[Tagging] Is it possible to have highway=unclassified with ref tag?
tod at fitchdesign.com
Mon May 7 18:53:39 UTC 2018
I sometimes think those of us who speak a dialect of English other than that of the UK should simply view tag values as “code words” and not worry about the definition is.
We already have wiki pages dedicated to helping translate local road levels into OSM/UK road classifications. Just accept that UK/OSM “unclassified” does not mean unclassified in any context other than OSM/UK roads. Just accept that it is a meaningless series of letters and could just as easily be something like “x23q”. Use it as a code word index into the wiki page for your country on what type of road that represents.
Looking at the wiki page for my country’s agreed upon translation, I tag public roads that are below that of a tertiary but do not have houses on them as “unclassified”. If the agency maintaining the road has placed markers, even just little inconspicuous ones, that list their reference ID for the road then I consider that fair game to tag as either ref or unsigned_ref (generally I’ll go with unsigned ref if the signs are not specifically designed for the motorist to see and use for guidance).
> On May 7, 2018, at 11:24 AM, Erkin Alp Güney <erkinalp9035 at gmail.com> wrote:
> Russia is an example of this, they have many unpaved quarternary and
> quinary roads.
> 07-05-2018 21:13 tarihinde Kevin Kenny yazdı:
>> On Mon, May 7, 2018 at 12:47 PM, yo paseopor <yopaseopor at gmail.com
>> <mailto:yopaseopor at gmail.com>> wrote:
>> The topic is the classification of OSM is not the same as
>> countries have, and this make troubles. An UNCLASSIFIED road as
>> its name says it is unclassified...but when you need some road
>> classification with a step more than tertiary then you use
>> unclassified, and if the road has ref...you put in then. Why don't
>> you reorder the tertiary roads? They also catch your less thant
>> tertiary roads in your country. Also it is the same problem with
>> trunk or primary: whatis the difference between trunk of one lane
>> per direction and a primary road? Also you have the issue if you
>> consider the administrative classification as we do some
>> countries: a trunk may be a trunk because being managed by one
>> specific administration? WTF? Is it good for the map? All the
>> roads by a local administration should be unclassified? It is a
>> complicated problem. I suggest to reclassify the other roads in
>> their grades to make unclassified roads unclassified as the name
>> says it.
>> One issue is that we have the "UK English is the language of tagging"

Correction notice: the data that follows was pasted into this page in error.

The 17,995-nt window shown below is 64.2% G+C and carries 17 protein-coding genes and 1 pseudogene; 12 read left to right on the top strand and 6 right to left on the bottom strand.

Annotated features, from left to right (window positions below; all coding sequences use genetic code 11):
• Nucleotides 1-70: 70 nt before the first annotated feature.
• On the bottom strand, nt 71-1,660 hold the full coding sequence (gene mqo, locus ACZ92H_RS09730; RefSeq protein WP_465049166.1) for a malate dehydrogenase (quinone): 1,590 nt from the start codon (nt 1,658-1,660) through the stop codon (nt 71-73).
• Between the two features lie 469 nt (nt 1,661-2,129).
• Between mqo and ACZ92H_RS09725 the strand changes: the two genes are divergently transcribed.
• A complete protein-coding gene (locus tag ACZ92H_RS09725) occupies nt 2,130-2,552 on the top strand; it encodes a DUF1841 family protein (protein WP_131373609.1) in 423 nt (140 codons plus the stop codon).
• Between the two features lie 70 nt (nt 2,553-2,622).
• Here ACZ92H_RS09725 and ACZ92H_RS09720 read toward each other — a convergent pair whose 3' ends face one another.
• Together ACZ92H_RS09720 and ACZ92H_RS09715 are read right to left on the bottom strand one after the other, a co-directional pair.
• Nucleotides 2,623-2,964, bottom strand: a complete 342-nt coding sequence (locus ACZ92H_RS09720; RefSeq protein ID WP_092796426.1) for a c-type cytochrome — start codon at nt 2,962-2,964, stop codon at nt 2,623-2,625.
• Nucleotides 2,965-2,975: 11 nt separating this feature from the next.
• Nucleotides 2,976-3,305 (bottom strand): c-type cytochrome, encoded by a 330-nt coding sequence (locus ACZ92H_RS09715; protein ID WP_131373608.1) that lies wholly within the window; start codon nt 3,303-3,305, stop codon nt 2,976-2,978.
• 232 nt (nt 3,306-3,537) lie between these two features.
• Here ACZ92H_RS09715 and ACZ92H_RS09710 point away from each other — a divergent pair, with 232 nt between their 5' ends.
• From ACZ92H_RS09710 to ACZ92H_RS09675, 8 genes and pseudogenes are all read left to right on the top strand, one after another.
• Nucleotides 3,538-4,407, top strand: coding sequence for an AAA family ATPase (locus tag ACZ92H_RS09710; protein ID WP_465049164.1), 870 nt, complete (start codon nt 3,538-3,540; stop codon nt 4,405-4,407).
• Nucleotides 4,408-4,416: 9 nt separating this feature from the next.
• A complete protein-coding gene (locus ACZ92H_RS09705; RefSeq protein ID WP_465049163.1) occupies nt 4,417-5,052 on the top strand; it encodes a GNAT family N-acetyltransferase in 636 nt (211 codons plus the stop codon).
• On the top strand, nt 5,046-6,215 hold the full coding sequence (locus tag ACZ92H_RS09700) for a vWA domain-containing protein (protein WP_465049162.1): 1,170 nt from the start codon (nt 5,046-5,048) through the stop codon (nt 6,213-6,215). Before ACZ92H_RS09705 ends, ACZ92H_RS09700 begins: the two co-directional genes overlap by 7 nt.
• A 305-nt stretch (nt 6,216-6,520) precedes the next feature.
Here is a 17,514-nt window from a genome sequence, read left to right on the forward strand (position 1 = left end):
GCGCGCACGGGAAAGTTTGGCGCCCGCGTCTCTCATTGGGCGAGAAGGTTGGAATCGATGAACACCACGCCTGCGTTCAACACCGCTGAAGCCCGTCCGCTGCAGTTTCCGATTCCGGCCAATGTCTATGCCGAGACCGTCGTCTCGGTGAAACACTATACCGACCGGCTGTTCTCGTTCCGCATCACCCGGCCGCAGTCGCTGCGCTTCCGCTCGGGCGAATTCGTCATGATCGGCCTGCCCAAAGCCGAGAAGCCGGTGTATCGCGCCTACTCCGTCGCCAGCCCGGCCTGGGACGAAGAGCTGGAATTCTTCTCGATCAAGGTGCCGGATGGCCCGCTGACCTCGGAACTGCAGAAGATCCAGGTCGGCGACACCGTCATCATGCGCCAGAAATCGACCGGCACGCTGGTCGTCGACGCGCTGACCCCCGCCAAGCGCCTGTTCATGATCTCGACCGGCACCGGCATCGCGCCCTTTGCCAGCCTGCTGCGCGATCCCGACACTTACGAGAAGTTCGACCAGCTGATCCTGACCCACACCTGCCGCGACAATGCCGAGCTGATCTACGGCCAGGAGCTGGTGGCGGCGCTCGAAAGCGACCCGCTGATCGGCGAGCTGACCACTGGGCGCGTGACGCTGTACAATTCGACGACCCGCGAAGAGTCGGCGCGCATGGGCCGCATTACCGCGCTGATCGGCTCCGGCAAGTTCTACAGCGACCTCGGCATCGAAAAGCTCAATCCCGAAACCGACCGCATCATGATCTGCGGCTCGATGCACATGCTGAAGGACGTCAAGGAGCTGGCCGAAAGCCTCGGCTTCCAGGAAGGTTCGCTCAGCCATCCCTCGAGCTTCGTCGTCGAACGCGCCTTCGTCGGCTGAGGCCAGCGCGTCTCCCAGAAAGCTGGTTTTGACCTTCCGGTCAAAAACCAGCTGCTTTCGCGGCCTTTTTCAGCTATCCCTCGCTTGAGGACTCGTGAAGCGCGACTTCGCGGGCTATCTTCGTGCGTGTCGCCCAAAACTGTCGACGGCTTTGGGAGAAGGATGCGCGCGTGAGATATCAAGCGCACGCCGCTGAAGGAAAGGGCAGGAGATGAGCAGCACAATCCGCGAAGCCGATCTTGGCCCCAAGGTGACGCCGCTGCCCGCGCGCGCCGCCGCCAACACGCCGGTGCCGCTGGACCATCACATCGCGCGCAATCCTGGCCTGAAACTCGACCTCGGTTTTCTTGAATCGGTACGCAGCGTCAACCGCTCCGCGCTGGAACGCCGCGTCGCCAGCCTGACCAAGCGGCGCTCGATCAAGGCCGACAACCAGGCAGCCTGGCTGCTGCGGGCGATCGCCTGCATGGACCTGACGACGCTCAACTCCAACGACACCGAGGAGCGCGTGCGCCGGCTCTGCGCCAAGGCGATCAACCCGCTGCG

>> rule - which widely gets interpreted as "highway classification must
>> be force-fit into the UK system." The US system presents a complex
>> problem for this, since most highway classification is delegated to
>> the states, and they all have their own local schemes.
>> In many counties in the US, rural roads are unnamed and have only
>> reference numbers. A farm road may be "County Road 2200N" (which is a
>> different classification from, say, "County Highway 23", and typically
>> shown only on small blade signs, not banner signs) or "State Farm and
>> Market Road #2134". As I understand it, it would fit pretty closely
>> with what "unclassified" roads - which are a formal classification in
>> the UK! - are understood to be.
>> Near where I live, numbered 'US', 'State' and many 'County' roads do
>> NOT reflect the governing body - they are all managed by the state
>> department of transportation. Historically, they had other structures,
>> but responsibilities were reallocated. The 'US' highway numbers are
>> coordinated with neighbouring states, but the administration is by the
>> state. There are also numbered but (nearly) unsigned 'reference
>> routes' also maintained by the state to 'State' highway standards. I
>> say 'nearly' unsigned because they do often have inconspicuous
>> chaining markers with their numbers.
>> Rather than labeling the governing body, the 'US', 'State' and
>> 'County' designations around here reflect the grade of importance,
>> expected level of traffic and expected quality of maintenance. Given
>> that the designation reflects relative importance rather than
>> administrative jurisdiction, despite the labeling, I'm comfortable
>> with having US, State, and County numbered roads be 'primary',
>> 'secondary' and 'tertiary' - but in the places where the counties
>> number virtually every road, there is a need for a tier below
>> 'tertiary' - and 'unclassified' seems to be it; it's a working
>> category that might otherwise be 'quaternary.'
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